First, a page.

|Publication number||US4949024 A|
|Application number||US 07/392,921|
|Publication date||Aug 14, 1990|
|Filing date||Nov 25, 1988|
|Priority date||Dec 10, 1987|
|Also published as||DE3850391D1, DE3850391T2, EP0353302A1, EP0353302A4, EP0353302B1, WO1989005212A1|
|Publication number||07392921, 392921, PCT/1988/1194, PCT/JP/1988/001194, PCT/JP/1988/01194, PCT/JP/88/001194, PCT/JP/88/01194, PCT/JP1988/001194, PCT/JP1988/01194, PCT/JP1988001194, PCT/JP198801194, PCT/JP88/001194, PCT/JP88/01194, PCT/JP88001194, PCT/JP8801194, US 4949024 A, US 4949024A, US-A-4949024, US4949024 A, US4949024A|
|Original Assignee||Fanuc Ltd.|
|Export Citation||BiBTeX, EndNote, RefMan|
|Patent Citations (16), Referenced by (6), Classifications (11), Legal Events (6)|
|External Links: USPTO, USPTO Assignment, Espacenet|
Xp =XA ±L· sin θ
Xp =ZA ±L· cos θ
This invention relates to a contactless profiling method and, more particularly, to a contactless profiling method for performing profiling while tilting a distance measuring probe.
A contactless profiling method is available in which the surface of a model is traced by a probe sensor (a distance measuring probe), such as a laser distance measuring probe, that is capable of measuring distance contactlessly, whereby either profiling machining is performed in accordance with the model or the model surface data is digitized.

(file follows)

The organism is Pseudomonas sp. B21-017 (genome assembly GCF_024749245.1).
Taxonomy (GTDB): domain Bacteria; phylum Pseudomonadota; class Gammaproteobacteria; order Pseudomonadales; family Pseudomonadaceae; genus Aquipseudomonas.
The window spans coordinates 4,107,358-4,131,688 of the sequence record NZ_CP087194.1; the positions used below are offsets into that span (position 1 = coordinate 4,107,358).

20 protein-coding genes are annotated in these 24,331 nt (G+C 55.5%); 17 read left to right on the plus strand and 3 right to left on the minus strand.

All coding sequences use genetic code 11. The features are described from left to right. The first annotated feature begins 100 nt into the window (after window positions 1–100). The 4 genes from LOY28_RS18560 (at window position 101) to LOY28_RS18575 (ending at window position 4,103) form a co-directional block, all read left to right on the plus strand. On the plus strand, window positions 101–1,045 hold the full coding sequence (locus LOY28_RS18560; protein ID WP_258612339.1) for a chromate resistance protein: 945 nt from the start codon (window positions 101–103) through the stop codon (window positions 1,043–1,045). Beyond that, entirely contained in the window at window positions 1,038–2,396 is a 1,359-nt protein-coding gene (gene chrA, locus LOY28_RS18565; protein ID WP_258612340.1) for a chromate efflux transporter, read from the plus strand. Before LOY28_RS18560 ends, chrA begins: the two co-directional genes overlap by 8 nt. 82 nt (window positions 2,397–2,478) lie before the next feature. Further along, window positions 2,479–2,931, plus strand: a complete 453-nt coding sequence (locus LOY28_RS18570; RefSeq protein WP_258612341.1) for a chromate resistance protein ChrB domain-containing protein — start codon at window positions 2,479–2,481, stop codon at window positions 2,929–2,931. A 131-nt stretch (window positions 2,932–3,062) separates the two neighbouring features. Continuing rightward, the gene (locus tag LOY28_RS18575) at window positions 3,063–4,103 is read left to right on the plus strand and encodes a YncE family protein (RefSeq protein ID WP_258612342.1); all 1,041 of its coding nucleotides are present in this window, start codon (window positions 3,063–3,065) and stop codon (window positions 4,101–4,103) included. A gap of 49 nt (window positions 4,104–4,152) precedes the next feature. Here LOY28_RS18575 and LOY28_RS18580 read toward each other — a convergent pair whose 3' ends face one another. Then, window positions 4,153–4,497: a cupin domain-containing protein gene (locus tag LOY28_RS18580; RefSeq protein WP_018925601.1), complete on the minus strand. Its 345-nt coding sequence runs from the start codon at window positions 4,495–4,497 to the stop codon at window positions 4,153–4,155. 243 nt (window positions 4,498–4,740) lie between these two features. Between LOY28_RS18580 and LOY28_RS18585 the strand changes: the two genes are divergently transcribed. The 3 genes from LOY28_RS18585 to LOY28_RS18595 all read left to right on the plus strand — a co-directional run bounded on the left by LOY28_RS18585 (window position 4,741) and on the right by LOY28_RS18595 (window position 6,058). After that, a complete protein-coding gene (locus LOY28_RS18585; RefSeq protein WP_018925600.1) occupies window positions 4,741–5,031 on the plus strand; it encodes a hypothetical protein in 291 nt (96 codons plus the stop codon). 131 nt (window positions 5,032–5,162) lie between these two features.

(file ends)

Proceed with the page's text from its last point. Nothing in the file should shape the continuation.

In general, the distance measuring probe used in such contactless profiling possesses a reference distance L0, and it is arranged so that the difference between an actual measured distance L and the reference distance L0 can be outputted as an error .sub.Δ L.
FIG. 9 is a view for describing contactless profiling. Assume that a model MDL is to be profiled, and that points A, B, C are suitably selected sampling points. When a distance L1 (=L0 +.sub.Δ L1) at point A is measured, an error quantity of .sub.Δ L1 in comparison with the reference distance L0 is produced. The probe is then directed to the next sampling point B while a corrective operation is applied along the measurement axis (along the optic axis) in an amount corresponding to the error quantity. An error quantity .sub.Δ L2 is then obtained at the point B and the probe is directed to point C so as to similarly apply a correction operation corresponding to the error quantity .sub.Δ L2. By subsequently repeating identical processing, the model surface is traced contactlessly.